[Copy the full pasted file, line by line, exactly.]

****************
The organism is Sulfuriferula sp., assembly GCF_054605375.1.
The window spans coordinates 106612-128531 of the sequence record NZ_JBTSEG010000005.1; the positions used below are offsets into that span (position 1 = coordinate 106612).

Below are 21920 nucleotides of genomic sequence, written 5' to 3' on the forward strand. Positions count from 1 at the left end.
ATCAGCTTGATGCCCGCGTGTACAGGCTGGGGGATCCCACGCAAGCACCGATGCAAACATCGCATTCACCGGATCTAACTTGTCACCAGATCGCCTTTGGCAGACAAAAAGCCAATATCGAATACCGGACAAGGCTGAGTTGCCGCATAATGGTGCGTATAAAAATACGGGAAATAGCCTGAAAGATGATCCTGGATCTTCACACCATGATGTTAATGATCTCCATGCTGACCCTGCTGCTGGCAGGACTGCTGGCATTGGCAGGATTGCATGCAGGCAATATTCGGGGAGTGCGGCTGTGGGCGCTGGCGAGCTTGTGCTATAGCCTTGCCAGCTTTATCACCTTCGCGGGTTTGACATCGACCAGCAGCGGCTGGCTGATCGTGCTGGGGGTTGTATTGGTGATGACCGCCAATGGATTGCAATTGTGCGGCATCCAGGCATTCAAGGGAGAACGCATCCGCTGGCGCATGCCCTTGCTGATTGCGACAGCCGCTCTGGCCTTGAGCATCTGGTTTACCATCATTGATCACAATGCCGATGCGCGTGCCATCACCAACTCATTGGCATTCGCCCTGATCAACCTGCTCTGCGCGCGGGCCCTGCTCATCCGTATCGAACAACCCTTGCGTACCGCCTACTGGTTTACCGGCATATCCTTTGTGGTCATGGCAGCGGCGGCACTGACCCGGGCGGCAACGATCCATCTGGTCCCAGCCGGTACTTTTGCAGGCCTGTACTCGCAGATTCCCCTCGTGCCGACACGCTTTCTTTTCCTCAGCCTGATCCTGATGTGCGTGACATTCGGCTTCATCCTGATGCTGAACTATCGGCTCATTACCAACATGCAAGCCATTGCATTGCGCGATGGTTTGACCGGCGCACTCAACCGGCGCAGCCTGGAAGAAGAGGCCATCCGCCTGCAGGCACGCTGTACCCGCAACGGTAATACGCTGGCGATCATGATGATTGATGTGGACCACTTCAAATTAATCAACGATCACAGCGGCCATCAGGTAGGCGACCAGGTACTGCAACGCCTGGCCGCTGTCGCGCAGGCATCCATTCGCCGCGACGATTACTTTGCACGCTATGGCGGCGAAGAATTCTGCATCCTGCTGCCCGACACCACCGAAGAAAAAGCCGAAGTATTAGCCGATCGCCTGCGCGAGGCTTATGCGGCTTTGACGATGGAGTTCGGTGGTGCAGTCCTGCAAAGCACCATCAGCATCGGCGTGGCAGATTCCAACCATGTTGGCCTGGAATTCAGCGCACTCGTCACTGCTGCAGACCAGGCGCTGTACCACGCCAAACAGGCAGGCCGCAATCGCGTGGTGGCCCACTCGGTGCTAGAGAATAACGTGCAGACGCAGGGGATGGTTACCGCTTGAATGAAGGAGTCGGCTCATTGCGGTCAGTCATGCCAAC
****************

The organism is Sulfuriferula sp., assembly GCF_054605375.1.
The window spans coordinates 106612-128531 of the sequence record NZ_JBTSEG010000005.1; the positions used below are offsets into that span (position 1 = coordinate 106612).

Below are 21920 nucleotides of genomic sequence, written 5' to 3' on the forward strand. Positions count from 1 at the left end.
ATCAGCTTGATGCCCGCGTGTACAGGCTGGGGGATCCCACGCAAGCACCGATGCAAACATCGCATTCACCGGATCTAACTTGTCACCAGATCGCCTTTGGCAGACAAAAAGCCAATATCGAATACCGGACAAGGCTGAGTTGCCGCATAATGGTGCGTATAAAAATACGGGAAATAGCCTGAAAGATGATCCTGGATCTTCACACCATGATGTTAATGATCTCCATGCTGACCCTGCTGCTGGCAGGACTGCTGGCATTGGCAGGATTGCATGCAGGCAATATTCGGGGAGTGCGGCTGTGGGCGCTGGCGAGCTTGTGCTATAGCCTTGCCAGCTTTATCACCTTCGCGGGTTTGACATCGACCAGCAGCGGCTGGCTGATCGTGCTGGGGGTTGTATTGGTGATGACCGCCAATGGATTGCAATTGTGCGGCATCCAGGCATTCAAGGGAGAACGCATCCGCTGGCGCATGCCCTTGCTGATTGCGACAGCCGCTCTGGCCTTGAGCATCTGGTTTACCATCATTGATCACAATGCCGATGCGCGTGCCATCACCAACTCATTGGCATTCGCCCTGATCAACCTGCTCTGCGCGCGGGCCCTGCTCATCCGTATCGAACAACCCTTGCGTACCGCCTACTGGTTTACCGGCATATCCTTTGTGGTCATGGCAGCGGCGGCACTGACCCGGGCGGCAACGATCCATCTGGTCCCAGCCGGTACTTTTGCAGGCCTGTACTCGCAGATTCCCCTCGTGCCGACACGCTTTCTTTTCCTCAGCCTGATCCTGATGTGCGTGACATTCGGCTTCATCCTGATGCTGAACTATCGGCTCATTACCAACATGCAAGCCATTGCATTGCGCGATGGTTTGACCGGCGCACTCAACCGGCGCAGCCTGGAAGAAGAGGCCATCCGCCTGCAGGCACGCTGTACCCGCAACGGTAATACGCTGGCGATCATGATGATTGATGTGGACCACTTCAAATTAATCAACGATCACAGCGGCCATCAGGTAGGCGACCAGGTACTGCAACGCCTGGCCGCTGTCGCGCAGGCATCCATTCGCCGCGACGATTACTTTGCACGCTATGGCGGCGAAGAATTCTGCATCCTGCTGCCCGACACCACCGAAGAAAAAGCCGAAGTATTAGCCGATCGCCTGCGCGAGGCTTATGCGGCTTTGACGATGGAGTTCGGTGGTGCAGTCCTGCAAAGCACCATCAGCATCGGCGTGGCAGATTCCAACCATGTTGGCCTGGAATTCAGCGCACTCGTCACTGCTGCAGACCAGGCGCTGTACCACGCCAAACAGGCAGGCCGCAATCGCGTGGTGGCCCACTCGGTGCTAGAGAATAACGTGCAGACGCAGGGGATGGTTACCGCTTGAATGAAGGAGTCGGCTCATTGCGGTCAGTCATGCCAAC